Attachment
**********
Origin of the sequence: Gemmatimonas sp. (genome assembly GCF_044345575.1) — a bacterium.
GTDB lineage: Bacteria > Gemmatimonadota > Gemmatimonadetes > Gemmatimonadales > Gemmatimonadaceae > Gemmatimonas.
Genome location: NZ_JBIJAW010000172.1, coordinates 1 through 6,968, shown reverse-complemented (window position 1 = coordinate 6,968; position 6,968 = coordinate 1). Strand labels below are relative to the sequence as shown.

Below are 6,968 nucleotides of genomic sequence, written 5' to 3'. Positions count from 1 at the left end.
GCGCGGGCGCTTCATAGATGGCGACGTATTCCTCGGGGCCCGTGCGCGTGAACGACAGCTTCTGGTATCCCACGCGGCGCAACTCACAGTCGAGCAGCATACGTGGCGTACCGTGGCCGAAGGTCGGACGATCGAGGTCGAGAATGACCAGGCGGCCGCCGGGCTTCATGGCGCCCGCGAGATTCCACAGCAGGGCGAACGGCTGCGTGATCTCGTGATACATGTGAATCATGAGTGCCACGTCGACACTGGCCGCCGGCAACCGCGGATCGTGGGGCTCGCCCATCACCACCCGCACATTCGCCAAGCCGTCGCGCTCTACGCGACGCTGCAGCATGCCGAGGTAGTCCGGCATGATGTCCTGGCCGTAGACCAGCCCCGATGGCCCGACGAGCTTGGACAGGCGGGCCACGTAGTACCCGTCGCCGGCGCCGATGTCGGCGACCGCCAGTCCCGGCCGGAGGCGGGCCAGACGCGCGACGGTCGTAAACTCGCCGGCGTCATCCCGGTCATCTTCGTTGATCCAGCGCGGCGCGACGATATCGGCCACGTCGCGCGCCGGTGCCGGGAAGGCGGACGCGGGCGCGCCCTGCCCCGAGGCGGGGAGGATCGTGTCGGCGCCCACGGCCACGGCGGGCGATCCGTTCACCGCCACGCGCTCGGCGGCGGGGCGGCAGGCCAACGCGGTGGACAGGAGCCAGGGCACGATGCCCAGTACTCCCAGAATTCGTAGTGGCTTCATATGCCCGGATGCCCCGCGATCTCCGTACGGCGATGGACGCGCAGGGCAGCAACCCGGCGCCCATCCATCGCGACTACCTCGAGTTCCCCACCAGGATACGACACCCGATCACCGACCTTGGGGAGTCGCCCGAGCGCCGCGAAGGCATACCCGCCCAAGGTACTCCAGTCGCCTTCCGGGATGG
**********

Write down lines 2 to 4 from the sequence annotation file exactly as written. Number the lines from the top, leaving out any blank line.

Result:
GTDB lineage: Bacteria > Gemmatimonadota > Gemmatimonadetes > Gemmatimonadales > Gemmatimonadaceae > Gemmatimonas.
Genome location: NZ_JBIJAW010000172.1, coordinates 1 through 6,968, shown reverse-complemented (window position 1 = coordinate 6,968; position 6,968 = coordinate 1). Strand labels below are relative to the sequence as shown.

Below are 6,968 nucleotides of genomic sequence, written 5' to 3'. Positions count from 1 at the left end.